Lattice rules are equal-weight quadrature/cubature rules for the approximation of multivariate integrals which use lattice points as the cubature nodes. The quality of such cubature rules is directly related to the discrepancy between the uniform distribution and the discrete distribution of these points in the unit cube, and so, they are a kind of low-discrepancy sampling points. As low-discrepancy based cubature rules look like Monte Carlo rules, except that they use cleverly chosen deterministic points, they are sometimes called quasi-Monte Carlo rules.

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The talk starts by motivating the usage of Monte Carlo and then quasi-Monte Carlo methods after which some more recent developments are discussed. Topics include: worst-case errors in reproducing kernel Hilbert spaces, weighted spaces and the construction of lattice rules and sequences.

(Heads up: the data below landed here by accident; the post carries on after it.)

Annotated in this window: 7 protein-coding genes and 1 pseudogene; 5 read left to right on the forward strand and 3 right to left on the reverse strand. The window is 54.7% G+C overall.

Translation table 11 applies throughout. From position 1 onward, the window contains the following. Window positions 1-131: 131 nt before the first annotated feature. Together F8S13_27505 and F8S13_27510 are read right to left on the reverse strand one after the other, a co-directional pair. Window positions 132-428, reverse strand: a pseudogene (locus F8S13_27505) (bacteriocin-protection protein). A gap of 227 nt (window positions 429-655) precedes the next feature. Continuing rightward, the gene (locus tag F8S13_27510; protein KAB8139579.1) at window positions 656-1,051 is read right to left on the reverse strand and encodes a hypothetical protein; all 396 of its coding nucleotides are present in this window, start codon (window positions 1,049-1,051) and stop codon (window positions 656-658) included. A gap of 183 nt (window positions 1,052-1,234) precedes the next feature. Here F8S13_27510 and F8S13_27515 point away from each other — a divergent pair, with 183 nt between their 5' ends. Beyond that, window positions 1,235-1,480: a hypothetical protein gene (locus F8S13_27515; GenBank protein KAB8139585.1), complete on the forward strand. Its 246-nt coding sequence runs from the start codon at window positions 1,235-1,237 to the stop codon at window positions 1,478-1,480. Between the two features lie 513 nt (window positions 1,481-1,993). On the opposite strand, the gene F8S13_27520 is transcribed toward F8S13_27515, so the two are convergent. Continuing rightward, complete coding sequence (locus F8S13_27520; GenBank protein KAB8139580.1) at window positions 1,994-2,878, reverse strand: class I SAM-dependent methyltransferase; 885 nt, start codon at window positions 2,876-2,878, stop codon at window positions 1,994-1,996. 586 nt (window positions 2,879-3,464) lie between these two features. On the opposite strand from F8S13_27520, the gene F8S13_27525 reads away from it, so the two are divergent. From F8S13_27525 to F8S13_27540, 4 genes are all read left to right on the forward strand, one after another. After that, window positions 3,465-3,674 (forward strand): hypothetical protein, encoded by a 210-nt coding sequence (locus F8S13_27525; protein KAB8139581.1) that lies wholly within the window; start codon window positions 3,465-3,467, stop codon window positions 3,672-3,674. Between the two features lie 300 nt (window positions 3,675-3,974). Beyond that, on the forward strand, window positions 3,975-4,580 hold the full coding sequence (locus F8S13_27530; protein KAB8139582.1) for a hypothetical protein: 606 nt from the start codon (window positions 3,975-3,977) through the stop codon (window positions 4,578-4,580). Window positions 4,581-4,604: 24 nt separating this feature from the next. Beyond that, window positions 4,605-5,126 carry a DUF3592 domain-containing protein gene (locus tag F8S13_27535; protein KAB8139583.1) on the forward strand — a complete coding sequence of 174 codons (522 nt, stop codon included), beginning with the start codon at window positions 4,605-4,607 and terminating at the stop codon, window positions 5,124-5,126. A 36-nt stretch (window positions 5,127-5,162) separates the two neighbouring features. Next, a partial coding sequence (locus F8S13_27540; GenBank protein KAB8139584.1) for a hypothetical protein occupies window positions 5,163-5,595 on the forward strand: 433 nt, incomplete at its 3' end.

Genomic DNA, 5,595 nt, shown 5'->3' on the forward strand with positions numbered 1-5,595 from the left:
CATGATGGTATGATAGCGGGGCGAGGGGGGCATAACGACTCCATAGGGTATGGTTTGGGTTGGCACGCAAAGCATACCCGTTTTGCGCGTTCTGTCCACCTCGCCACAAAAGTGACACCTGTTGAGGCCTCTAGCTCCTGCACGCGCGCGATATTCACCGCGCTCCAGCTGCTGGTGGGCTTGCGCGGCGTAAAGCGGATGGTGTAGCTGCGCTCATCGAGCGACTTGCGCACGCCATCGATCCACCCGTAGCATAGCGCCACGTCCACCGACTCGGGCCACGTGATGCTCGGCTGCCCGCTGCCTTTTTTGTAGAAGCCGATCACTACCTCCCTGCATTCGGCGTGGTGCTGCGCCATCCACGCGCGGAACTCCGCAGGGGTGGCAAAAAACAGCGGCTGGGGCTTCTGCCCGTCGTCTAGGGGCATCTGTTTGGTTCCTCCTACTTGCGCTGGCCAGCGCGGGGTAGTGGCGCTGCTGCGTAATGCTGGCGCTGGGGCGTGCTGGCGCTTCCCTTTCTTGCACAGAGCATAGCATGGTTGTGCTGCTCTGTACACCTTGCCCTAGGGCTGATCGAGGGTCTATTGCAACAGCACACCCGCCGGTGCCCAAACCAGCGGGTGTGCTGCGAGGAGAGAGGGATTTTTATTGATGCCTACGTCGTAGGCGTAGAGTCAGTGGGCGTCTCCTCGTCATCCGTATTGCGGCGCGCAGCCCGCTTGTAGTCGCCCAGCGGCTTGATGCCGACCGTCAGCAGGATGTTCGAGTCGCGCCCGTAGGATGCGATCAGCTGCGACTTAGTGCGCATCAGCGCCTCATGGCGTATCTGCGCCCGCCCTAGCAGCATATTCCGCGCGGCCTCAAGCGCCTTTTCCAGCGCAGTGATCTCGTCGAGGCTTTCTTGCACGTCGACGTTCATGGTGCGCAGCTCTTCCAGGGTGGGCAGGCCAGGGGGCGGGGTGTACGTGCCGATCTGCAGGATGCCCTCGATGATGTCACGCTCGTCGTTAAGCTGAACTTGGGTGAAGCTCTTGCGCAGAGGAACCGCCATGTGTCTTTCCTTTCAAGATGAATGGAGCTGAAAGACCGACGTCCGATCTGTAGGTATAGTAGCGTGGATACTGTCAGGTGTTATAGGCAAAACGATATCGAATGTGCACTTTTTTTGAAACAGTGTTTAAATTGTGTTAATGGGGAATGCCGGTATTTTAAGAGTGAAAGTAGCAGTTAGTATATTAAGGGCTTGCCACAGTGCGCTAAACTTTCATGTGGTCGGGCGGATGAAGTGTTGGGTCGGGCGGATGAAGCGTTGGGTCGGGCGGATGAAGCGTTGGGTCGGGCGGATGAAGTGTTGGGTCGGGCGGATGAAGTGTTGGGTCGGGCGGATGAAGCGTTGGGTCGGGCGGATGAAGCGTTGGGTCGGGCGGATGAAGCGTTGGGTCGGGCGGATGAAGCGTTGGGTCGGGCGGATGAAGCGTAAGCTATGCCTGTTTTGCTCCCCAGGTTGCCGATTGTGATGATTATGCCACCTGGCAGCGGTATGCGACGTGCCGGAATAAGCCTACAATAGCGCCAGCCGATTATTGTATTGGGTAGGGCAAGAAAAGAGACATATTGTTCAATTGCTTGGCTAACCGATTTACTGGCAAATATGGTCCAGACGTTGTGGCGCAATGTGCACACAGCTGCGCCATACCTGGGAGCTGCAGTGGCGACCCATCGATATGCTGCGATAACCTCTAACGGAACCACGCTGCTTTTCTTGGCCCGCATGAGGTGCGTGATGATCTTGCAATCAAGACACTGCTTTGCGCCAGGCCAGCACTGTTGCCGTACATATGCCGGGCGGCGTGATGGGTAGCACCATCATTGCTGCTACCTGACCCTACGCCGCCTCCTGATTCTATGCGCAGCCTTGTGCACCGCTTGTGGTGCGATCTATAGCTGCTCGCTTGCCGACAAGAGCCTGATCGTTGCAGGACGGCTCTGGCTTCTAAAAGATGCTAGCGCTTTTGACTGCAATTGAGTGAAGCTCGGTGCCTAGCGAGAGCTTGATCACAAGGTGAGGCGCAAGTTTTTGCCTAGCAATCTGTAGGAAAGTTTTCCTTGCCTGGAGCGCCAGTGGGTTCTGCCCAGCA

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In the minds of many, quasi-Monte Carlo methods seem to share the bad stanza of the Monte Carlo method: a brute force method of last resort with slow order of convergence, i.e., $O(N^{-1/2})$. This is not so.

While the standard rate of convergence for quasi-Monte Carlo is rather slow, being $O(N^{-1})$, the theory shows that these methods achieve the optimal rate of convergence in many interesting function spaces.

E.g., in function spaces with higher smoothness one can have $O(N^{-\alpha})$, $\alpha > 1$. This will be illustrated by numerical examples.